The renovation

Still learning from my Dad in a new stage of life.

Back in October we decided to update the paint colours in our kitchen and living room, and before you know it the whole thing spiralled out of control into a full-scale renovation. We’d been saying for years that at some point we’d finish the basement to create an extra bedroom and family living space, and under the circumstances – COVID restrictions and work from home – we decided now was the time to act. My brother (a professional framer) and Dad (who spent summers framing during his university years) came down for a day to help frame in the new basement rooms, and after that I thought I’d take it from there.

Here’s the thing about those TV renovation shows: they make it look easy. They make you feel capable, despite the fact that most of the work happens off camera. Even if you don’t know what you’re doing, and even if you’re fully aware that you don’t know what you’re doing, these shows kind of make you feel like you do.

Sort of.

Enough to try anyways.

I quickly realized I was in way over my head. Although he never said it out loud, I think my Dad realized it too. So, graciously, he offered to come back and help out. And he just kept coming. The job that I naively thought would take me a week or so actually turned out to be closer to two months of both of us working three to four nights per week and full Saturdays. (We did it safely, by the way, wearing masks and observing public health guidelines – which is important to note during a global pandemic).

Working with Dad

I can’t really express how much it’s meant to me to work with my Dad on finishing the basement. First of all, he really saved the day – without his skills and proficiency there’s no way that, armed with no experience and a few YouTube videos, I would have been able to do an acceptable job by myself. But the greater gift has been the opportunity to spend so much time simply doing something together. While we worked, we would talk about things that interest us: sports, music, theology, the church, politics, national identity, family history, craft beer, the outdoors, life. We made jokes and laughed a lot. We spent a lot of time thinking, problem solving, putting our heads together, and – from time to time – stepping back to feel good about our progress.

I’m realizing how much I’ve learned from my Dad, how much I’ve inherited of his disposition, outlook, work ethic and demeanor.

Working with Dad has brought back a bunch of memories. One of my earliest vivid childhood memories is from when our house needed a new roof. I must have been five years old or so, and all of a sudden one day a bunch of guys (many of them Dad’s fellow Christian school teachers) showed up with hammers and work belts. I remember how interesting it all felt (a new roof on our house!), and the sense of fraternity and community that I perceived among my Dad and his friends working on this project together. I wanted in. Eventually I was given the job of scouring the lawn for stray nails, with a one cent per-nail bounty as an added bonus. What a feeling! I was one of the guys, and I was about to be rich! Years later when I was a teenager and our new house was in need of a new roof, the crew came back, just like before, only this time I truly became one of the guys swinging hammers up on the roof. I can’t help but feel like something has been lost from one generation to the next. Now that I’m an adult with a roof of my own, my friends mostly don’t have the skillset to help me redo it and, anyways, we’re all too busy to call on each other for this kind of help.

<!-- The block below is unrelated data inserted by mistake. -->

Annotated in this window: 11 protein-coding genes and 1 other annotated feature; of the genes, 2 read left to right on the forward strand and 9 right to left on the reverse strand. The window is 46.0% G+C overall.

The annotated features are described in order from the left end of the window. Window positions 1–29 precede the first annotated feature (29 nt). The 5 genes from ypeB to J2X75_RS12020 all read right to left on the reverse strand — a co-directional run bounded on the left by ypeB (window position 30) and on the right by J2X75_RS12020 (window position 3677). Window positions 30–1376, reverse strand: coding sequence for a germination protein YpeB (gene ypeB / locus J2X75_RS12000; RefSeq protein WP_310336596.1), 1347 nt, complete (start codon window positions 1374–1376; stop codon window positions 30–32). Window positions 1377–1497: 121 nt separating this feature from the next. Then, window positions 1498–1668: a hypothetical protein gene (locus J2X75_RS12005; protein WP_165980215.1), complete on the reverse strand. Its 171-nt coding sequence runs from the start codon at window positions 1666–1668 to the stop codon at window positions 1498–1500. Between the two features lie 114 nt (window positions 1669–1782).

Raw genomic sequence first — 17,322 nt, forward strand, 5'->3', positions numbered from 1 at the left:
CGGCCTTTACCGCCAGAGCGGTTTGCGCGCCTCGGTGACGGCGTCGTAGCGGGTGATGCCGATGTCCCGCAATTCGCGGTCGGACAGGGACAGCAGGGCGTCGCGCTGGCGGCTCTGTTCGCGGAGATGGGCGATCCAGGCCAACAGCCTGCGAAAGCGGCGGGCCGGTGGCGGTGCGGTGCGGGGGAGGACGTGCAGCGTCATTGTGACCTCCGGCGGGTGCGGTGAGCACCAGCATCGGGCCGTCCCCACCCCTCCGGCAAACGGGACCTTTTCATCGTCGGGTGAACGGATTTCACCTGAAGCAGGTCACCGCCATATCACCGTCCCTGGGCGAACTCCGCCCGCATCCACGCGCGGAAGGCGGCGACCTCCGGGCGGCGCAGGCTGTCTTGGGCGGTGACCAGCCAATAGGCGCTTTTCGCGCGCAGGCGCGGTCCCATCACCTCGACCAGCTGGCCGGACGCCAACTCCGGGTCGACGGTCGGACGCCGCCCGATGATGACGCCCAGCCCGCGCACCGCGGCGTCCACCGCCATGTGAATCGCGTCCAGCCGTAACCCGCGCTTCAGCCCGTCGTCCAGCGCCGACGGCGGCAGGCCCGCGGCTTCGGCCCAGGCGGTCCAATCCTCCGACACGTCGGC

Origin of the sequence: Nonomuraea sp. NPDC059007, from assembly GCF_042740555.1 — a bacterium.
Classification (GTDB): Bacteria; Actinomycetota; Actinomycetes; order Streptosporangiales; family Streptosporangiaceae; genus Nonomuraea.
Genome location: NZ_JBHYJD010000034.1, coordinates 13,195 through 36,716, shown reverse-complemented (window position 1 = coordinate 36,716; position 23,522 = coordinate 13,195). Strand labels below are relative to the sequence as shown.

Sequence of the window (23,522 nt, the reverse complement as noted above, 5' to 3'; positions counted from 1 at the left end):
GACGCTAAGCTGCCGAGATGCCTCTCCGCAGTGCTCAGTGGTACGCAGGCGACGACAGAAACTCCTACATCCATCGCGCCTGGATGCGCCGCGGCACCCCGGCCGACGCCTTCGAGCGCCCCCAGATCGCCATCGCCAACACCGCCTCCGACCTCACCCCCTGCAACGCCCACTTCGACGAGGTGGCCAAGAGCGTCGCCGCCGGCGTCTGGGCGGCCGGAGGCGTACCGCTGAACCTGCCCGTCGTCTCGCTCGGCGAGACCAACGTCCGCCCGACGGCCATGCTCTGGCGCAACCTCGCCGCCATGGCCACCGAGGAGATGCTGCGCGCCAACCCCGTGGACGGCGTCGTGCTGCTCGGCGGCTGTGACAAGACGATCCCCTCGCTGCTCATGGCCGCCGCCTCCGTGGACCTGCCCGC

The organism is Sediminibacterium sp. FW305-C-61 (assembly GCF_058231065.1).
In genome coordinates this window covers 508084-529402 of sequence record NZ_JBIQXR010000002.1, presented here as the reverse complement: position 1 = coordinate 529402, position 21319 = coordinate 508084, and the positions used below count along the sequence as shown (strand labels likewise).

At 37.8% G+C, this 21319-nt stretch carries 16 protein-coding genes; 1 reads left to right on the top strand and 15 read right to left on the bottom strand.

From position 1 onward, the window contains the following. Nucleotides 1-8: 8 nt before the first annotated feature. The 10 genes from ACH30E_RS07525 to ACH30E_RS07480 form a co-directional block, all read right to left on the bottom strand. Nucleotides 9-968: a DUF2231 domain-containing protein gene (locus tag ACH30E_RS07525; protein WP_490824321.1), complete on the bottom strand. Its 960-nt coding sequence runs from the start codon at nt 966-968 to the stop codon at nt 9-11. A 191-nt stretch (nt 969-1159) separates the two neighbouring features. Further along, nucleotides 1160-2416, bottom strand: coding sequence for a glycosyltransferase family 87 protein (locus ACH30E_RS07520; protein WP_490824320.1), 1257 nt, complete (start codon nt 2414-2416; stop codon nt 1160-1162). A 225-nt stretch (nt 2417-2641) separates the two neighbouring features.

Going on ahead

Other memories that have come back to me are more general, more like specific feelings or the sudden recognition of shared patterns of mind. I’m realizing how much I’ve learned from my Dad, how much I’ve inherited of his disposition, outlook, work ethic and demeanor. I’m recognizing the extent to which he has shown me, over the full arc of our lives together, a good way to be at every stage. This is what good fathers do, I think: they show the way. It makes me think of the pillars of cloud and fire, manifestations of God the Father, which led the Israelites through the desert in Exodus. When it was time to move, the pillar went out ahead. And when it was time to stay put, the pillar rested over the Tabernacle at the centre of camp. This is a helpful and instructive way to think about fatherhood, because I know my Dad’s ability to play this role in my life flows directly from his relationship with his heavenly Father. Having a trustworthy and reliable father to follow has been one my life’s great blessings, and has enabled me in my own life to “travel by day or night” (Ex.13:21) in countless different ways.


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